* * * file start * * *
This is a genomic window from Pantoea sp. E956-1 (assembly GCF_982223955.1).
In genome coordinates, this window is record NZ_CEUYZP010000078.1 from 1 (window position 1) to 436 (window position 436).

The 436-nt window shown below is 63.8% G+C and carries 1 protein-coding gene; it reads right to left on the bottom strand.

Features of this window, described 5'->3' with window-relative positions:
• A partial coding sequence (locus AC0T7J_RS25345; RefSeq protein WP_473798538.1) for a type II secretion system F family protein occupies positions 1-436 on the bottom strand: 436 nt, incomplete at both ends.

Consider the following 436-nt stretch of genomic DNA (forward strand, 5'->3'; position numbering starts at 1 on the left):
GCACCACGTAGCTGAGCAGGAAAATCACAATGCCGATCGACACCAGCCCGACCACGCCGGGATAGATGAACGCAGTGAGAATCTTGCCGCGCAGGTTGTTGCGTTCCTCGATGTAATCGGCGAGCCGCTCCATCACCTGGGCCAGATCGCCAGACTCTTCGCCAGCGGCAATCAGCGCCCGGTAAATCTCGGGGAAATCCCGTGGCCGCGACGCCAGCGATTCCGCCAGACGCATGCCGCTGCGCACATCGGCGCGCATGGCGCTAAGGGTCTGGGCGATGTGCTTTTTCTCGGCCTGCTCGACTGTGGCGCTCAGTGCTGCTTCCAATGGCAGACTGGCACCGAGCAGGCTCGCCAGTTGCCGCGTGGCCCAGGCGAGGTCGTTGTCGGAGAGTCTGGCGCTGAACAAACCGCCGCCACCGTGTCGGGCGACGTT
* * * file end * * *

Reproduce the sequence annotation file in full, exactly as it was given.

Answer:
This is a genomic window from Pantoea sp. E956-1 (assembly GCF_982223955.1).
In genome coordinates, this window is record NZ_CEUYZP010000078.1 from 1 (window position 1) to 436 (window position 436).

The 436-nt window shown below is 63.8% G+C and carries 1 protein-coding gene; it reads right to left on the bottom strand.

Features of this window, described 5'->3' with window-relative positions:
• A partial coding sequence (locus AC0T7J_RS25345; RefSeq protein WP_473798538.1) for a type II secretion system F family protein occupies positions 1-436 on the bottom strand: 436 nt, incomplete at both ends.

Consider the following 436-nt stretch of genomic DNA (forward strand, 5'->3'; position numbering starts at 1 on the left):
GCACCACGTAGCTGAGCAGGAAAATCACAATGCCGATCGACACCAGCCCGACCACGCCGGGATAGATGAACGCAGTGAGAATCTTGCCGCGCAGGTTGTTGCGTTCCTCGATGTAATCGGCGAGCCGCTCCATCACCTGGGCCAGATCGCCAGACTCTTCGCCAGCGGCAATCAGCGCCCGGTAAATCTCGGGGAAATCCCGTGGCCGCGACGCCAGCGATTCCGCCAGACGCATGCCGCTGCGCACATCGGCGCGCATGGCGCTAAGGGTCTGGGCGATGTGCTTTTTCTCGGCCTGCTCGACTGTGGCGCTCAGTGCTGCTTCCAATGGCAGACTGGCACCGAGCAGGCTCGCCAGTTGCCGCGTGGCCCAGGCGAGGTCGTTGTCGGAGAGTCTGGCGCTGAACAAACCGCCGCCACCGTGTCGGGCGACGTT